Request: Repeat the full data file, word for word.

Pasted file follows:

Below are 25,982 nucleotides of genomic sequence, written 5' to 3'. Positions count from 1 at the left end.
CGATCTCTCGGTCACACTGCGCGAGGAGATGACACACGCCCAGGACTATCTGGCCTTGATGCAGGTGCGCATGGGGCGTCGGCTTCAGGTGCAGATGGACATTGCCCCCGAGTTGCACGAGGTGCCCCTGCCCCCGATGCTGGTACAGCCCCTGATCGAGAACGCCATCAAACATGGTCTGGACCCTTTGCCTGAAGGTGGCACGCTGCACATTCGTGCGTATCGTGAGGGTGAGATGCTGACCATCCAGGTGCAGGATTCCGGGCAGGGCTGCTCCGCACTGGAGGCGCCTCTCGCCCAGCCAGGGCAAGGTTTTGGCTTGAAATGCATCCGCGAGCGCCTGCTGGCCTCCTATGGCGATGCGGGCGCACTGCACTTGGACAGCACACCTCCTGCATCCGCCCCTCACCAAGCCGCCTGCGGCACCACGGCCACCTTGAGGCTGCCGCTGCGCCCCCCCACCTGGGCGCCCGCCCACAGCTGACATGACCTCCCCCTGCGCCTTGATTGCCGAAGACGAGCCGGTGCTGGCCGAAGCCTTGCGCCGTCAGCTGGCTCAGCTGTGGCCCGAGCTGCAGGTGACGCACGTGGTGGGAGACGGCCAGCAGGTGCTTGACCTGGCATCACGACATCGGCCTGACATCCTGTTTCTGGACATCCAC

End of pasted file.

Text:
Below are 25,982 nucleotides of genomic sequence, written 5' to 3'. Positions count from 1 at the left end.
CGATCTCTCGGTCACACTGCGCGAGGAGATGACACACGCCCAGGACTATCTGGCCTTGATGCAGGTGCGCATGGGGCGTCGGCTTCAGGTGCAGATGGACATTGCCCCCGAGTTGCACGAGGTGCCCCTGCCCCCGATGCTGGTACAGCCCCTGATCGAGAACGCCATCAAACATGGTCTGGACCCTTTGCCTGAAGGTGGCACGCTGCACATTCGTGCGTATCGTGAGGGTGAGATGCTGACCATCCAGGTGCAGGATTCCGGGCAGGGCTGCTCCGCACTGGAGGCGCCTCTCGCCCAGCCAGGGCAAGGTTTTGGCTTGAAATGCATCCGCGAGCGCCTGCTGGCCTCCTATGGCGATGCGGGCGCACTGCACTTGGACAGCACACCTCCTGCATCCGCCCCTCACCAAGCCGCCTGCGGCACCACGGCCACCTTGAGGCTGCCGCTGCGCCCCCCCACCTGGGCGCCCGCCCACAGCTGACATGACCTCCCCCTGCGCCTTGATTGCCGAAGACGAGCCGGTGCTGGCCGAAGCCTTGCGCCGTCAGCTGGCTCAGCTGTGGCCCGAGCTGCAGGTGACGCACGTGGTGGGAGACGGCCAGCAGGTGCTTGACCTGGCATCACGACATCGGCCTGACATCCTGTTTCTGGACATCCAC